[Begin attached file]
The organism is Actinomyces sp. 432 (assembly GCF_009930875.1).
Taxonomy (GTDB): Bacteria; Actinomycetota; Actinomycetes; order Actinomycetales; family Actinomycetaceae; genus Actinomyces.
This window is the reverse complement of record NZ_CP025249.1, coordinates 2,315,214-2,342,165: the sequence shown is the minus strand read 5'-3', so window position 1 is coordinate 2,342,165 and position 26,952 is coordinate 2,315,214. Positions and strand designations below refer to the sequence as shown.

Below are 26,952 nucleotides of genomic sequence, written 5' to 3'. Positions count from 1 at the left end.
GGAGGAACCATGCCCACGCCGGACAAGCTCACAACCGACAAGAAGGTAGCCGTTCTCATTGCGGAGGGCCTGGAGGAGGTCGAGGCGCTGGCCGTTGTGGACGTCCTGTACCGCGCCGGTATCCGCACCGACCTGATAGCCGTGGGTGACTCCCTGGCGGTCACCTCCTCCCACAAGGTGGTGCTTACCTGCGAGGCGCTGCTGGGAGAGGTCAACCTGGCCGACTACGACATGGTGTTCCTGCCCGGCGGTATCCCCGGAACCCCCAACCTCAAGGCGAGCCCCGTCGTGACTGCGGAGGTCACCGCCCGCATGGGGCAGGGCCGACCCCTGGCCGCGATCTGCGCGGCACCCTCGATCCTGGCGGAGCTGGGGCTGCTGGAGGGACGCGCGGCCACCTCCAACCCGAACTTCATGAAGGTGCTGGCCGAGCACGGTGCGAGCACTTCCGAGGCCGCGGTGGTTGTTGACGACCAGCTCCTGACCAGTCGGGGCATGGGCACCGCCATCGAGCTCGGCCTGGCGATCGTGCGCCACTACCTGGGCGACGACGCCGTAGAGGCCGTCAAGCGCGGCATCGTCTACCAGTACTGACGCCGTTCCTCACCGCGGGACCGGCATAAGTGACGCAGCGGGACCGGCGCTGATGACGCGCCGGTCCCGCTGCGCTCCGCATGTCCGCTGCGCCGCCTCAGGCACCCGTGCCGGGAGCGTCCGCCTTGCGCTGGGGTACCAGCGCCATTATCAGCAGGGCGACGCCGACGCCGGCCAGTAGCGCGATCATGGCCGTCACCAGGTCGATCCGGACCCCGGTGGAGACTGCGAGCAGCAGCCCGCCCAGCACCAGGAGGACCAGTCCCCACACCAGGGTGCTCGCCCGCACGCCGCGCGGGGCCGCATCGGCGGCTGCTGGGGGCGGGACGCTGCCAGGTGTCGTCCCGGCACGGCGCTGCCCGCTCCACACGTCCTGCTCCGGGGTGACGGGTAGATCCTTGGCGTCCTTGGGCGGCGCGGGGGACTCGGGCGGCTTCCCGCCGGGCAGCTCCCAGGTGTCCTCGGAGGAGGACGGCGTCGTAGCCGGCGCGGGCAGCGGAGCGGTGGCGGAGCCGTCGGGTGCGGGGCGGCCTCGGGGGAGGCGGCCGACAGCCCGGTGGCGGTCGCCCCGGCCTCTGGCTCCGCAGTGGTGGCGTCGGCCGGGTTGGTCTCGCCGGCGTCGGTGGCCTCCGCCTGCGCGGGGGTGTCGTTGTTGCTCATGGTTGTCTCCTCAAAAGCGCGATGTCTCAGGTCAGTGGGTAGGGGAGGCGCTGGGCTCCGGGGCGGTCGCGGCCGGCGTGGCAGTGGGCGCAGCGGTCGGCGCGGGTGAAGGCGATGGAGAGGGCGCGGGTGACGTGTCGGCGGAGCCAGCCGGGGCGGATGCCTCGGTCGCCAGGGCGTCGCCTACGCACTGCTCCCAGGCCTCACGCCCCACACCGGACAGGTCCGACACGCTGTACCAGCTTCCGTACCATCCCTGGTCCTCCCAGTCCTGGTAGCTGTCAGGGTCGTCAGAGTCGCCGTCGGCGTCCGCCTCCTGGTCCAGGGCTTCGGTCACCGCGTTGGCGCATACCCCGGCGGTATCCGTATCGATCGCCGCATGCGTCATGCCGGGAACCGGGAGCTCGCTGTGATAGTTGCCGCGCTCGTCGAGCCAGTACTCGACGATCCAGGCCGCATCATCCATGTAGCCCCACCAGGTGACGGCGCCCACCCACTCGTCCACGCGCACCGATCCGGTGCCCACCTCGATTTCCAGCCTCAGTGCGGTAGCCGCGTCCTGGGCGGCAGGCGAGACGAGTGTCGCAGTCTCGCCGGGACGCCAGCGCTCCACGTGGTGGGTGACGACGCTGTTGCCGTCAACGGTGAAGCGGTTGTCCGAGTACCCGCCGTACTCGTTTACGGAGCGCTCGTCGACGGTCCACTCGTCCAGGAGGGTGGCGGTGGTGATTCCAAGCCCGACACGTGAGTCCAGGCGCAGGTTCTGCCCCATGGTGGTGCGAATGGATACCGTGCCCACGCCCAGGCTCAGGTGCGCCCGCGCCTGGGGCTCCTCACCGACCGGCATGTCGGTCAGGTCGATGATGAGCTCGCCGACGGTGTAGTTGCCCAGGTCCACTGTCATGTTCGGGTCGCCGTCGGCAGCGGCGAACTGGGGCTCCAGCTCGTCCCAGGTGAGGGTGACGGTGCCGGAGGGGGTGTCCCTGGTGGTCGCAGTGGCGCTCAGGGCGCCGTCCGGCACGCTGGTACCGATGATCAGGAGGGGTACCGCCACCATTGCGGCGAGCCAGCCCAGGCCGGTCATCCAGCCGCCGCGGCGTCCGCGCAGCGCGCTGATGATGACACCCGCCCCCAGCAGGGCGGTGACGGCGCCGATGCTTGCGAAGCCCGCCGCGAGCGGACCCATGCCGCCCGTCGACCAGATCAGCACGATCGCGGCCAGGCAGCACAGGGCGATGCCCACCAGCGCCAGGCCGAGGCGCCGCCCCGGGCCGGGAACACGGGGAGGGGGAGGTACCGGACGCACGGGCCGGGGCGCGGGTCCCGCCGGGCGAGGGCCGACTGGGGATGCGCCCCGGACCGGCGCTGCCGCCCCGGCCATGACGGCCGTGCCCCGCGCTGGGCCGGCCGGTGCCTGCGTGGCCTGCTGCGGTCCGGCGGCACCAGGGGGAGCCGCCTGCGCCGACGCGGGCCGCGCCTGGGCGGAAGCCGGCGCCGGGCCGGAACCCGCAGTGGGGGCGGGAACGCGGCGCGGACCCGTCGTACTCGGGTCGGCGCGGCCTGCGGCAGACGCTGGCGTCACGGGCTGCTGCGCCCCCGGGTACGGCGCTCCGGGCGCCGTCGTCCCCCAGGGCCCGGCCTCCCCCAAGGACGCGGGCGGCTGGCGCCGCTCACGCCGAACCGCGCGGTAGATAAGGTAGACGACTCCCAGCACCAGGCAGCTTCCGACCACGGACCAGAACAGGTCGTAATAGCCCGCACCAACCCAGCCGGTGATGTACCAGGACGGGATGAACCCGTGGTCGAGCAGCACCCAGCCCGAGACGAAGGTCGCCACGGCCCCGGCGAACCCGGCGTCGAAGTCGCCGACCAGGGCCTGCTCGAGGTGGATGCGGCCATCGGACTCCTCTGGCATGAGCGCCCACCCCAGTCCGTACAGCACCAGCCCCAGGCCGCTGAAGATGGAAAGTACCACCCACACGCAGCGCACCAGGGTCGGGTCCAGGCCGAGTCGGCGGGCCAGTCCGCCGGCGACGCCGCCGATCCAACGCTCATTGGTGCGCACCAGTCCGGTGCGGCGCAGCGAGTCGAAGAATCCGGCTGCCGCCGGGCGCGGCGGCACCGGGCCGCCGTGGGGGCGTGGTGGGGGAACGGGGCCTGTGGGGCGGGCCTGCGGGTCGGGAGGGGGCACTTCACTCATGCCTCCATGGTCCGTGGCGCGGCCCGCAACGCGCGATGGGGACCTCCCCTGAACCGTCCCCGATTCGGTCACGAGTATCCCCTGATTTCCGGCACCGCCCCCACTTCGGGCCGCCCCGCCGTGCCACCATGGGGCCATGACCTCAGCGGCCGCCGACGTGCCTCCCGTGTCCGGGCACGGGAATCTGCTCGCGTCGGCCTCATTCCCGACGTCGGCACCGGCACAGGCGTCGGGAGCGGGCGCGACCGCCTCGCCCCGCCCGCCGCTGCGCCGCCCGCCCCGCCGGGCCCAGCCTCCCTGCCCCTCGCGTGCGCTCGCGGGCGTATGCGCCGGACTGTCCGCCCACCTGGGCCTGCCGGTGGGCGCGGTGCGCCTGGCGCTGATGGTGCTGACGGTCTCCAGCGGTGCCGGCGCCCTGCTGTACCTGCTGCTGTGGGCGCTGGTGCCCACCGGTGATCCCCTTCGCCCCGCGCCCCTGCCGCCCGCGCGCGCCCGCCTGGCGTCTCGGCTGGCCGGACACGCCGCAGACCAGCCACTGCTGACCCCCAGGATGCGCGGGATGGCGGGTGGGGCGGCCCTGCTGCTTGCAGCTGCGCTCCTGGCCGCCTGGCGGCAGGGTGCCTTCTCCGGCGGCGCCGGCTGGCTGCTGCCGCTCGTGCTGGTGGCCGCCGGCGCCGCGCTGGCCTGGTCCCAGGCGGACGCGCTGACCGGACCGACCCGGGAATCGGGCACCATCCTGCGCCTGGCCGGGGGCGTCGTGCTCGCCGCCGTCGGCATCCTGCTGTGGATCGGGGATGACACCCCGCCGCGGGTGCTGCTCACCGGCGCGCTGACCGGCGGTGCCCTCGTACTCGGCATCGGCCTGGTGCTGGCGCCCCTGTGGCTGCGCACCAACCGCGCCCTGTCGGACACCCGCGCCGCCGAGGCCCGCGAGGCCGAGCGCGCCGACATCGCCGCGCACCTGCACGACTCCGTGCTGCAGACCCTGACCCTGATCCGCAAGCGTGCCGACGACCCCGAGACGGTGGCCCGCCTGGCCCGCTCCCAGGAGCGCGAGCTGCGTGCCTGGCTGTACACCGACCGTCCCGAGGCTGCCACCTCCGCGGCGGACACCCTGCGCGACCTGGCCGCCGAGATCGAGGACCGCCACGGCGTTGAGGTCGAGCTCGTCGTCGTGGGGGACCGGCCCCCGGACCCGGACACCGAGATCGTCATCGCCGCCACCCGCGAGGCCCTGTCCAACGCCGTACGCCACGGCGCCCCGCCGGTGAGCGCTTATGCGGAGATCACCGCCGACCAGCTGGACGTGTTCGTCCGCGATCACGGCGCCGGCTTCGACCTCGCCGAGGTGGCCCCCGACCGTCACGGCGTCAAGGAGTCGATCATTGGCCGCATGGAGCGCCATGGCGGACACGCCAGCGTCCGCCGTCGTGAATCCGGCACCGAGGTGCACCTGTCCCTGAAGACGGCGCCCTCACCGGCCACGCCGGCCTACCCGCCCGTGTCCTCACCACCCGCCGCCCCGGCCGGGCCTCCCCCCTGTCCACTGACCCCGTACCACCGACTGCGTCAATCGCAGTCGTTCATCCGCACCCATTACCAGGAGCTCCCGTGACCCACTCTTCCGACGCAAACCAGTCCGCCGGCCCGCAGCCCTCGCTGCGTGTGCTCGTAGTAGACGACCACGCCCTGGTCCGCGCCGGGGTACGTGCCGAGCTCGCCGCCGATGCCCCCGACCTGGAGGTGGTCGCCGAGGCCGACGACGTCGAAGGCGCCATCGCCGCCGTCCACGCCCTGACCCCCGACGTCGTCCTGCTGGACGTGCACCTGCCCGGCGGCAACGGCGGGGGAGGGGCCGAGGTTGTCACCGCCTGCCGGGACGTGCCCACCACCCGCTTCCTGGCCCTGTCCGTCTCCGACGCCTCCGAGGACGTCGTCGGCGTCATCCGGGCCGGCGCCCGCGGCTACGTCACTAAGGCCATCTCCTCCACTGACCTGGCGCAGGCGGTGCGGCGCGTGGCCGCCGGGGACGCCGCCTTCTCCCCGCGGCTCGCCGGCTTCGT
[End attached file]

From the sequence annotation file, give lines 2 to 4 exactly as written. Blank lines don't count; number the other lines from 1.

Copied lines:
Taxonomy (GTDB): Bacteria; Actinomycetota; Actinomycetes; order Actinomycetales; family Actinomycetaceae; genus Actinomyces.
This window is the reverse complement of record NZ_CP025249.1, coordinates 2,315,214-2,342,165: the sequence shown is the minus strand read 5'-3', so window position 1 is coordinate 2,342,165 and position 26,952 is coordinate 2,315,214. Positions and strand designations below refer to the sequence as shown.

Below are 26,952 nucleotides of genomic sequence, written 5' to 3'. Positions count from 1 at the left end.